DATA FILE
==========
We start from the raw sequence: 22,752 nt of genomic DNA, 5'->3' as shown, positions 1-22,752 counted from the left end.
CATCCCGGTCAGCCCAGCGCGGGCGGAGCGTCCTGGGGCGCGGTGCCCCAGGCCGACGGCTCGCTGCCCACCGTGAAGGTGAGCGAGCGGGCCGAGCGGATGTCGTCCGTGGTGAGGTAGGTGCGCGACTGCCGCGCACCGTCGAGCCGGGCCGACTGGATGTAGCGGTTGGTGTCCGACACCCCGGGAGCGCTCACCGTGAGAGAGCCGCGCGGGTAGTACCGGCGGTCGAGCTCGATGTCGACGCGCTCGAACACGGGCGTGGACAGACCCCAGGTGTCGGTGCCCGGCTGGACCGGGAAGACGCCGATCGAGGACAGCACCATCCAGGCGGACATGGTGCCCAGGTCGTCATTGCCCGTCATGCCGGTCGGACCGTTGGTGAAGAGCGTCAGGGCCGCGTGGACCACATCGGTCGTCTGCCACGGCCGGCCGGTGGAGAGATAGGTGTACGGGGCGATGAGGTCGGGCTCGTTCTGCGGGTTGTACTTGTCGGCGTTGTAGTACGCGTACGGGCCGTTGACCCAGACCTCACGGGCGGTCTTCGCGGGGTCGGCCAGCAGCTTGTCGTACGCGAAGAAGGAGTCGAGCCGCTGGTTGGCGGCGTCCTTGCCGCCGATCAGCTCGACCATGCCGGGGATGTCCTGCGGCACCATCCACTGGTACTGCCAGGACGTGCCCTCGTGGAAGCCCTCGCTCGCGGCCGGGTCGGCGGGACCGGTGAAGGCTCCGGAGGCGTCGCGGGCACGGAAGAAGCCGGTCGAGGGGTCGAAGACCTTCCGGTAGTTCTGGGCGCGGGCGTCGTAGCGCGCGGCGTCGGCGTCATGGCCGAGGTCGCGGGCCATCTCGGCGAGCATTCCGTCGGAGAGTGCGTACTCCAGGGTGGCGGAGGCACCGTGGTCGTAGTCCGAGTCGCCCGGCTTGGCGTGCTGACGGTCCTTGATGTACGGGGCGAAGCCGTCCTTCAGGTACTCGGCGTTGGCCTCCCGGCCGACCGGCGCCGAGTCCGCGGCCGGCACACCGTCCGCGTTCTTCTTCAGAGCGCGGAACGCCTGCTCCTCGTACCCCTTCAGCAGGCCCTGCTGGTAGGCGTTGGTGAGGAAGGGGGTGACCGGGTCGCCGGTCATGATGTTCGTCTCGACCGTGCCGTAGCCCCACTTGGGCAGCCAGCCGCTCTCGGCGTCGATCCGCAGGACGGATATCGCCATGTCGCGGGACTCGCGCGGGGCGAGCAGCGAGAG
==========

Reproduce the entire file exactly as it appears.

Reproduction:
We start from the raw sequence: 22,752 nt of genomic DNA, 5'->3' as shown, positions 1-22,752 counted from the left end.
CATCCCGGTCAGCCCAGCGCGGGCGGAGCGTCCTGGGGCGCGGTGCCCCAGGCCGACGGCTCGCTGCCCACCGTGAAGGTGAGCGAGCGGGCCGAGCGGATGTCGTCCGTGGTGAGGTAGGTGCGCGACTGCCGCGCACCGTCGAGCCGGGCCGACTGGATGTAGCGGTTGGTGTCCGACACCCCGGGAGCGCTCACCGTGAGAGAGCCGCGCGGGTAGTACCGGCGGTCGAGCTCGATGTCGACGCGCTCGAACACGGGCGTGGACAGACCCCAGGTGTCGGTGCCCGGCTGGACCGGGAAGACGCCGATCGAGGACAGCACCATCCAGGCGGACATGGTGCCCAGGTCGTCATTGCCCGTCATGCCGGTCGGACCGTTGGTGAAGAGCGTCAGGGCCGCGTGGACCACATCGGTCGTCTGCCACGGCCGGCCGGTGGAGAGATAGGTGTACGGGGCGATGAGGTCGGGCTCGTTCTGCGGGTTGTACTTGTCGGCGTTGTAGTACGCGTACGGGCCGTTGACCCAGACCTCACGGGCGGTCTTCGCGGGGTCGGCCAGCAGCTTGTCGTACGCGAAGAAGGAGTCGAGCCGCTGGTTGGCGGCGTCCTTGCCGCCGATCAGCTCGACCATGCCGGGGATGTCCTGCGGCACCATCCACTGGTACTGCCAGGACGTGCCCTCGTGGAAGCCCTCGCTCGCGGCCGGGTCGGCGGGACCGGTGAAGGCTCCGGAGGCGTCGCGGGCACGGAAGAAGCCGGTCGAGGGGTCGAAGACCTTCCGGTAGTTCTGGGCGCGGGCGTCGTAGCGCGCGGCGTCGGCGTCATGGCCGAGGTCGCGGGCCATCTCGGCGAGCATTCCGTCGGAGAGTGCGTACTCCAGGGTGGCGGAGGCACCGTGGTCGTAGTCCGAGTCGCCCGGCTTGGCGTGCTGACGGTCCTTGATGTACGGGGCGAAGCCGTCCTTCAGGTACTCGGCGTTGGCCTCCCGGCCGACCGGCGCCGAGTCCGCGGCCGGCACACCGTCCGCGTTCTTCTTCAGAGCGCGGAACGCCTGCTCCTCGTACCCCTTCAGCAGGCCCTGCTGGTAGGCGTTGGTGAGGAAGGGGGTGACCGGGTCGCCGGTCATGATGTTCGTCTCGACCGTGCCGTAGCCCCACTTGGGCAGCCAGCCGCTCTCGGCGTCGATCCGCAGGACGGATATCGCCATGTCGCGGGACTCGCGCGGGGCGAGCAGCGAGAG